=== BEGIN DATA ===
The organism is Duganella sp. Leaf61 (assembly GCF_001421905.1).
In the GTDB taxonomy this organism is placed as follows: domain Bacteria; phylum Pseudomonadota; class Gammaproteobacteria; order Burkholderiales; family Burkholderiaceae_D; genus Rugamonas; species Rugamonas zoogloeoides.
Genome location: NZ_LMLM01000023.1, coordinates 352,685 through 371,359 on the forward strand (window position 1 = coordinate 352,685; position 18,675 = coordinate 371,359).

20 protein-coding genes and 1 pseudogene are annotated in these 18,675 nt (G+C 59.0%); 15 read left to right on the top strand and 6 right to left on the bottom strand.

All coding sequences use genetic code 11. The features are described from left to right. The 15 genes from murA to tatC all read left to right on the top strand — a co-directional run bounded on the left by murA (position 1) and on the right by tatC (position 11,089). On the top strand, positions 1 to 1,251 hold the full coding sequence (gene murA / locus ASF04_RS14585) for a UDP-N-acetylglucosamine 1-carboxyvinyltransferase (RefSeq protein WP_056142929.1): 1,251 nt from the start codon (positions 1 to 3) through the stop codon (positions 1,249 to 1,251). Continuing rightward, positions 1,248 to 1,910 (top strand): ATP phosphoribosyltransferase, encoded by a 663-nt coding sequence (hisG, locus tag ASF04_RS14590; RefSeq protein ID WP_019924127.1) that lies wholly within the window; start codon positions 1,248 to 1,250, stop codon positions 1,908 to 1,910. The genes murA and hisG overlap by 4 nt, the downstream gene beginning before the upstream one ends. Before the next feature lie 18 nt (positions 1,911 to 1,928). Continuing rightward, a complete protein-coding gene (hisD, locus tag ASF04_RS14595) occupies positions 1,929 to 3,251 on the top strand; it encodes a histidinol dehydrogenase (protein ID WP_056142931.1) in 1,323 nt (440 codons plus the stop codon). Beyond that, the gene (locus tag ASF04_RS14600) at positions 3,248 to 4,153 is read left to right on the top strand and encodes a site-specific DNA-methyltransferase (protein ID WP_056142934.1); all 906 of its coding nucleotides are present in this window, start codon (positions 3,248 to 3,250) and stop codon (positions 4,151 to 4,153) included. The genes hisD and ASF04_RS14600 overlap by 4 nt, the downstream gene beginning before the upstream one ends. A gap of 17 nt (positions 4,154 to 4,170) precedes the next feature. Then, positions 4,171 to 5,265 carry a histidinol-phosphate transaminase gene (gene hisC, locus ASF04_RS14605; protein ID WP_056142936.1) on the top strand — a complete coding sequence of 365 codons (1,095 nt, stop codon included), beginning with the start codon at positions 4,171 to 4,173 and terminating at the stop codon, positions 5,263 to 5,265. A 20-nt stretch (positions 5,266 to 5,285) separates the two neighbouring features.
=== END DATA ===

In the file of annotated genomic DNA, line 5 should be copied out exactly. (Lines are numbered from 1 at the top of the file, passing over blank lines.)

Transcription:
All coding sequences use genetic code 11. The features are described from left to right. The 15 genes from murA to tatC all read left to right on the top strand — a co-directional run bounded on the left by murA (position 1) and on the right by tatC (position 11,089). On the top strand, positions 1 to 1,251 hold the full coding sequence (gene murA / locus ASF04_RS14585) for a UDP-N-acetylglucosamine 1-carboxyvinyltransferase (RefSeq protein WP_056142929.1): 1,251 nt from the start codon (positions 1 to 3) through the stop codon (positions 1,249 to 1,251). Continuing rightward, positions 1,248 to 1,910 (top strand): ATP phosphoribosyltransferase, encoded by a 663-nt coding sequence (hisG, locus tag ASF04_RS14590; RefSeq protein ID WP_019924127.1) that lies wholly within the window; start codon positions 1,248 to 1,250, stop codon positions 1,908 to 1,910. The genes murA and hisG overlap by 4 nt, the downstream gene beginning before the upstream one ends. Before the next feature lie 18 nt (positions 1,911 to 1,928). Continuing rightward, a complete protein-coding gene (hisD, locus tag ASF04_RS14595) occupies positions 1,929 to 3,251 on the top strand; it encodes a histidinol dehydrogenase (protein ID WP_056142931.1) in 1,323 nt (440 codons plus the stop codon). Beyond that, the gene (locus tag ASF04_RS14600) at positions 3,248 to 4,153 is read left to right on the top strand and encodes a site-specific DNA-methyltransferase (protein ID WP_056142934.1); all 906 of its coding nucleotides are present in this window, start codon (positions 3,248 to 3,250) and stop codon (positions 4,151 to 4,153) included. The genes hisD and ASF04_RS14600 overlap by 4 nt, the downstream gene beginning before the upstream one ends. A gap of 17 nt (positions 4,154 to 4,170) precedes the next feature. Then, positions 4,171 to 5,265 carry a histidinol-phosphate transaminase gene (gene hisC, locus ASF04_RS14605; protein ID WP_056142936.1) on the top strand — a complete coding sequence of 365 codons (1,095 nt, stop codon included), beginning with the start codon at positions 4,171 to 4,173 and terminating at the stop codon, positions 5,263 to 5,265. A 20-nt stretch (positions 5,266 to 5,285) separates the two neighbouring features.